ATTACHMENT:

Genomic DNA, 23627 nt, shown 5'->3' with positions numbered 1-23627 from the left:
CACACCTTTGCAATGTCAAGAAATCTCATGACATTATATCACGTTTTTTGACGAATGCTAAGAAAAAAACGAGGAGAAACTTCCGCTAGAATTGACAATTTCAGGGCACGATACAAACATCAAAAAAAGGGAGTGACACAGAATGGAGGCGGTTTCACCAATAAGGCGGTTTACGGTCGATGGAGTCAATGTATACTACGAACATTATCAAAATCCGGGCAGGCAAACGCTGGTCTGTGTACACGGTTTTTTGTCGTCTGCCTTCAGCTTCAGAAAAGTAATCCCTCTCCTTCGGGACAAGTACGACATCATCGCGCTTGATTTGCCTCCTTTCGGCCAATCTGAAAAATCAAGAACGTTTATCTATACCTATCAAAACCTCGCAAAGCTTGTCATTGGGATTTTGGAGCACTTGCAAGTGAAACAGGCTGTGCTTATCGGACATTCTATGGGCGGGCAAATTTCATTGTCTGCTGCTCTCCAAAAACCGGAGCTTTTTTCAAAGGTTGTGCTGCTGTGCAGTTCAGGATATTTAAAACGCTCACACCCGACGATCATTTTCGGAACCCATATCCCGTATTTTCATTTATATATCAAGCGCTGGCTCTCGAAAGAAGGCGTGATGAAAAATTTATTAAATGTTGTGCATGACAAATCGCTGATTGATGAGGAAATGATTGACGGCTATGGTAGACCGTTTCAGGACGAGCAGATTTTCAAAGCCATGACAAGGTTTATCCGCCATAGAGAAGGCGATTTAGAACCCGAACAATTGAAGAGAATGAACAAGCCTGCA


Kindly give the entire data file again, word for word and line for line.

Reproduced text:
Genomic DNA, 23627 nt, shown 5'->3' with positions numbered 1-23627 from the left:
CACACCTTTGCAATGTCAAGAAATCTCATGACATTATATCACGTTTTTTGACGAATGCTAAGAAAAAAACGAGGAGAAACTTCCGCTAGAATTGACAATTTCAGGGCACGATACAAACATCAAAAAAAGGGAGTGACACAGAATGGAGGCGGTTTCACCAATAAGGCGGTTTACGGTCGATGGAGTCAATGTATACTACGAACATTATCAAAATCCGGGCAGGCAAACGCTGGTCTGTGTACACGGTTTTTTGTCGTCTGCCTTCAGCTTCAGAAAAGTAATCCCTCTCCTTCGGGACAAGTACGACATCATCGCGCTTGATTTGCCTCCTTTCGGCCAATCTGAAAAATCAAGAACGTTTATCTATACCTATCAAAACCTCGCAAAGCTTGTCATTGGGATTTTGGAGCACTTGCAAGTGAAACAGGCTGTGCTTATCGGACATTCTATGGGCGGGCAAATTTCATTGTCTGCTGCTCTCCAAAAACCGGAGCTTTTTTCAAAGGTTGTGCTGCTGTGCAGTTCAGGATATTTAAAACGCTCACACCCGACGATCATTTTCGGAACCCATATCCCGTATTTTCATTTATATATCAAGCGCTGGCTCTCGAAAGAAGGCGTGATGAAAAATTTATTAAATGTTGTGCATGACAAATCGCTGATTGATGAGGAAATGATTGACGGCTATGGTAGACCGTTTCAGGACGAGCAGATTTTCAAAGCCATGACAAGGTTTATCCGCCATAGAGAAGGCGATTTAGAACCCGAACAATTGAAGAGAATGAACAAGCCTGCA